Artist file


Florent Meng * 1982 in Paris, lives in Paris et Genève

Florent Meng (* 1982, lives and works in Paris and Geneva) is a former Workmaster student at HEAD-Genève. He has been developing for several years a work between fiction and documentary. He is currently assistant in the Information/fiction option. He has been nominated for the Bärtshi Gallery Human Rights Photography Prize (2016, Geneva). Dunes Of Deletes, has been shown at One Gee In Fog (2017), Laic Perspectives at Studio Sandra Recio (2010, Geneva) and Avant Premiere at the M [...]

Florent Meng (* 1982, lives and works in Paris and Geneva) is a former Workmaster student at HEAD-Genève. He has been developing for several years a work between fiction and documentary. He is currently assistant in the Information/fiction option. He has been nominated for the Bärtshi Gallery Human Rights Photography Prize (2016, Geneva). Dunes Of Deletes, has been shown at One Gee In Fog (2017), Laic Perspectives at Studio Sandra Recio (2010, Geneva) and Avant Premiere at the Musée de l’Elysée (2010, Lausanne). In 2011, les Éditions du CPG co-edited with la HEAD-Genève his first book, Préambule, Alinéa H.

Trails Of Sasabe (AZ/SN) is based around a frontier village that has the same name both in Mexico and the United States. Sasabe (AZ/SN) is known for being the last point of passage for migrants who set out to cross the Altar Desert in their quest to reach the main urban centres of Northern Arizona. The immense stretches of desert on either side of the border have become the main migratory route from the west of the country.  The majority of the landscape is made up of natural reserves where there is no boundary between the two countries. Those attempting to clandestinely cross the desert do so by avoiding the roads and trails. These migrants experience an overwhelming desire to both cross the border and at the same time, to be one with the desert, to disappear from the gaze of those who may be looking for them.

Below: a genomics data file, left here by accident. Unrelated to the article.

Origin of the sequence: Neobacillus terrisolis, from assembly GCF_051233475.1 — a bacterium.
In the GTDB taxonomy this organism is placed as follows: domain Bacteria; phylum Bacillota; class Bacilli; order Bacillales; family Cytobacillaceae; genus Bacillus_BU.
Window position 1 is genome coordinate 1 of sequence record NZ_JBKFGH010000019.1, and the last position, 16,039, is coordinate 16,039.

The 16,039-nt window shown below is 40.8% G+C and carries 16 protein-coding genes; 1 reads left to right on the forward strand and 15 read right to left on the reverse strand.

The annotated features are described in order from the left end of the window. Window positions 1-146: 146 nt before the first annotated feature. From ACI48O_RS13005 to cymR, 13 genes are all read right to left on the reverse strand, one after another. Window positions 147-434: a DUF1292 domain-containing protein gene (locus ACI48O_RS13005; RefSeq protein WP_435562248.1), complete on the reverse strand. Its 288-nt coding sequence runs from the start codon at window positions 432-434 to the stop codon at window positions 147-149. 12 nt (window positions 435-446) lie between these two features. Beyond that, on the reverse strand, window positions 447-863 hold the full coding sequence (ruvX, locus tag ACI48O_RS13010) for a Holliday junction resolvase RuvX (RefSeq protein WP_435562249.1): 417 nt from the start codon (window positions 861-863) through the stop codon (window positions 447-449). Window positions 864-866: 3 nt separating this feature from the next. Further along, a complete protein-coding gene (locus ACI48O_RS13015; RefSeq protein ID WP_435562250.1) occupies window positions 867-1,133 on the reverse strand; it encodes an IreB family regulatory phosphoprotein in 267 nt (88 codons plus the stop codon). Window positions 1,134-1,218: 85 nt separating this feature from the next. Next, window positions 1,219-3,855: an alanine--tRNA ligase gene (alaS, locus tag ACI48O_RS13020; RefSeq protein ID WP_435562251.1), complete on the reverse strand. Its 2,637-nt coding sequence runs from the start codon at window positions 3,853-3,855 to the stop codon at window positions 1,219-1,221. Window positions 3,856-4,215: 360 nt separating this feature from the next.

The thirteen images on display from Trails Of Sasabe (AZ/SN) highlight the complexity of the human body’s relationship to these border zones.

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